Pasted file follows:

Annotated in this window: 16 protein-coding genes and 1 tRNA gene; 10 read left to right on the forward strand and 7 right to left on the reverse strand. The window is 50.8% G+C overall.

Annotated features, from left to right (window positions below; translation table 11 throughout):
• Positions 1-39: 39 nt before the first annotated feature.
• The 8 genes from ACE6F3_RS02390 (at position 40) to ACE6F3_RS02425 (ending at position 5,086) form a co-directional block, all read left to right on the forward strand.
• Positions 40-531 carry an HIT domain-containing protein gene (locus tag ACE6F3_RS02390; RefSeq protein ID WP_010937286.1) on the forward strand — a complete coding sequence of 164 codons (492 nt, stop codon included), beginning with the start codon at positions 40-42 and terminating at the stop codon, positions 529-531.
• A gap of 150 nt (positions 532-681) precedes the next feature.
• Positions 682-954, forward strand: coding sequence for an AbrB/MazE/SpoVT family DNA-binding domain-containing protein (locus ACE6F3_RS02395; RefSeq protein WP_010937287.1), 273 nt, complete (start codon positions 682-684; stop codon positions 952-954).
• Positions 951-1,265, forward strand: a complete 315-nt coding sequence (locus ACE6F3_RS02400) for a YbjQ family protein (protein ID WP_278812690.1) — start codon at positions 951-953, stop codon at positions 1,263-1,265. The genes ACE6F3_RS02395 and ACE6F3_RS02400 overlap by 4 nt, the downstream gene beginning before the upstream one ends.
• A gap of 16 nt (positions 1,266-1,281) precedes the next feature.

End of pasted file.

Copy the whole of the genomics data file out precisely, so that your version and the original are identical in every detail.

Annotated in this window: 16 protein-coding genes and 1 tRNA gene; 10 read left to right on the forward strand and 7 right to left on the reverse strand. The window is 50.8% G+C overall.

Annotated features, from left to right (window positions below; translation table 11 throughout):
• Positions 1-39: 39 nt before the first annotated feature.
• The 8 genes from ACE6F3_RS02390 (at position 40) to ACE6F3_RS02425 (ending at position 5,086) form a co-directional block, all read left to right on the forward strand.
• Positions 40-531 carry an HIT domain-containing protein gene (locus tag ACE6F3_RS02390; RefSeq protein ID WP_010937286.1) on the forward strand — a complete coding sequence of 164 codons (492 nt, stop codon included), beginning with the start codon at positions 40-42 and terminating at the stop codon, positions 529-531.
• A gap of 150 nt (positions 532-681) precedes the next feature.
• Positions 682-954, forward strand: coding sequence for an AbrB/MazE/SpoVT family DNA-binding domain-containing protein (locus ACE6F3_RS02395; RefSeq protein WP_010937287.1), 273 nt, complete (start codon positions 682-684; stop codon positions 952-954).
• Positions 951-1,265, forward strand: a complete 315-nt coding sequence (locus ACE6F3_RS02400) for a YbjQ family protein (protein ID WP_278812690.1) — start codon at positions 951-953, stop codon at positions 1,263-1,265. The genes ACE6F3_RS02395 and ACE6F3_RS02400 overlap by 4 nt, the downstream gene beginning before the upstream one ends.
• A gap of 16 nt (positions 1,266-1,281) precedes the next feature.